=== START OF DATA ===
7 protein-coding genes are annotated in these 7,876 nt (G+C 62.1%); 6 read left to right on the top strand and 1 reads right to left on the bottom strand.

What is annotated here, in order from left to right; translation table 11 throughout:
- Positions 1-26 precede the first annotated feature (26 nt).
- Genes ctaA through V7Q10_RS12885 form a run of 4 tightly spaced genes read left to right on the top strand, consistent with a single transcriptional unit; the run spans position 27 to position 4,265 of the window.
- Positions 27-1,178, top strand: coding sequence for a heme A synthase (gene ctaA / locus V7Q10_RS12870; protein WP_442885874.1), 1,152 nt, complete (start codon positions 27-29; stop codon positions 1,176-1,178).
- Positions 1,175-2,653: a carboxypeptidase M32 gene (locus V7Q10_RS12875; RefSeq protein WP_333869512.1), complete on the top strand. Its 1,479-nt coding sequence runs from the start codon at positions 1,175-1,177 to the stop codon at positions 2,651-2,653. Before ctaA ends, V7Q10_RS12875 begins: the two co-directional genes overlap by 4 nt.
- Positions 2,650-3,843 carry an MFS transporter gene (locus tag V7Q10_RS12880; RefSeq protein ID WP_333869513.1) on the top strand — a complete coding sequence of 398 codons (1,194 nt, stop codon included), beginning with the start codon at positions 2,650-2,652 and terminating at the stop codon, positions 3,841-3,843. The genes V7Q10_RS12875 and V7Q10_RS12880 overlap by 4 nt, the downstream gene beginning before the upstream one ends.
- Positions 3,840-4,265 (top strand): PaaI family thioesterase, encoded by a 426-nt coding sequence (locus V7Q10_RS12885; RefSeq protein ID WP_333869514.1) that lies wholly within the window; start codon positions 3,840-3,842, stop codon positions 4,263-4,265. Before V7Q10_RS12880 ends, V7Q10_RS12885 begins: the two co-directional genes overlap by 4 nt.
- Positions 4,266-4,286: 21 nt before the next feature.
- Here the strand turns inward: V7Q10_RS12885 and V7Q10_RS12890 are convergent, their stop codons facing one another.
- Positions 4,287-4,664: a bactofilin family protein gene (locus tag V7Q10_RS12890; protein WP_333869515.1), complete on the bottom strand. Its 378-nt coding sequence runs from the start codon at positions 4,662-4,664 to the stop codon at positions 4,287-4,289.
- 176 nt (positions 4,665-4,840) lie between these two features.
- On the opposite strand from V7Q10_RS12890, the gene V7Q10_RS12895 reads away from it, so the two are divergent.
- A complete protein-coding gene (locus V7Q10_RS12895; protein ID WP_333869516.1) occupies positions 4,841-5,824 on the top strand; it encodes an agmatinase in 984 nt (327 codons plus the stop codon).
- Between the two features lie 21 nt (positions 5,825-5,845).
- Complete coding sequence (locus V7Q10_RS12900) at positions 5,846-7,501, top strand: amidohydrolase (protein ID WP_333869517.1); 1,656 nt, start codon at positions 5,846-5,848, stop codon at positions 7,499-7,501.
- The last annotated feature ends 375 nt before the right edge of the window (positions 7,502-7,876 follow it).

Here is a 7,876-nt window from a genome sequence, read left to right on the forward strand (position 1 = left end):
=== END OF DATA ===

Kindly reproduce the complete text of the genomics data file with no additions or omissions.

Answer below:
7 protein-coding genes are annotated in these 7,876 nt (G+C 62.1%); 6 read left to right on the top strand and 1 reads right to left on the bottom strand.

What is annotated here, in order from left to right; translation table 11 throughout:
- Positions 1-26 precede the first annotated feature (26 nt).
- Genes ctaA through V7Q10_RS12885 form a run of 4 tightly spaced genes read left to right on the top strand, consistent with a single transcriptional unit; the run spans position 27 to position 4,265 of the window.
- Positions 27-1,178, top strand: coding sequence for a heme A synthase (gene ctaA / locus V7Q10_RS12870; protein WP_442885874.1), 1,152 nt, complete (start codon positions 27-29; stop codon positions 1,176-1,178).
- Positions 1,175-2,653: a carboxypeptidase M32 gene (locus V7Q10_RS12875; RefSeq protein WP_333869512.1), complete on the top strand. Its 1,479-nt coding sequence runs from the start codon at positions 1,175-1,177 to the stop codon at positions 2,651-2,653. Before ctaA ends, V7Q10_RS12875 begins: the two co-directional genes overlap by 4 nt.
- Positions 2,650-3,843 carry an MFS transporter gene (locus tag V7Q10_RS12880; RefSeq protein ID WP_333869513.1) on the top strand — a complete coding sequence of 398 codons (1,194 nt, stop codon included), beginning with the start codon at positions 2,650-2,652 and terminating at the stop codon, positions 3,841-3,843. The genes V7Q10_RS12875 and V7Q10_RS12880 overlap by 4 nt, the downstream gene beginning before the upstream one ends.
- Positions 3,840-4,265 (top strand): PaaI family thioesterase, encoded by a 426-nt coding sequence (locus V7Q10_RS12885; RefSeq protein ID WP_333869514.1) that lies wholly within the window; start codon positions 3,840-3,842, stop codon positions 4,263-4,265. Before V7Q10_RS12880 ends, V7Q10_RS12885 begins: the two co-directional genes overlap by 4 nt.
- Positions 4,266-4,286: 21 nt before the next feature.
- Here the strand turns inward: V7Q10_RS12885 and V7Q10_RS12890 are convergent, their stop codons facing one another.
- Positions 4,287-4,664: a bactofilin family protein gene (locus tag V7Q10_RS12890; protein WP_333869515.1), complete on the bottom strand. Its 378-nt coding sequence runs from the start codon at positions 4,662-4,664 to the stop codon at positions 4,287-4,289.
- 176 nt (positions 4,665-4,840) lie between these two features.
- On the opposite strand from V7Q10_RS12890, the gene V7Q10_RS12895 reads away from it, so the two are divergent.
- A complete protein-coding gene (locus V7Q10_RS12895; protein ID WP_333869516.1) occupies positions 4,841-5,824 on the top strand; it encodes an agmatinase in 984 nt (327 codons plus the stop codon).
- Between the two features lie 21 nt (positions 5,825-5,845).
- Complete coding sequence (locus V7Q10_RS12900) at positions 5,846-7,501, top strand: amidohydrolase (protein ID WP_333869517.1); 1,656 nt, start codon at positions 5,846-5,848, stop codon at positions 7,499-7,501.
- The last annotated feature ends 375 nt before the right edge of the window (positions 7,502-7,876 follow it).

Here is a 7,876-nt window from a genome sequence, read left to right on the forward strand (position 1 = left end):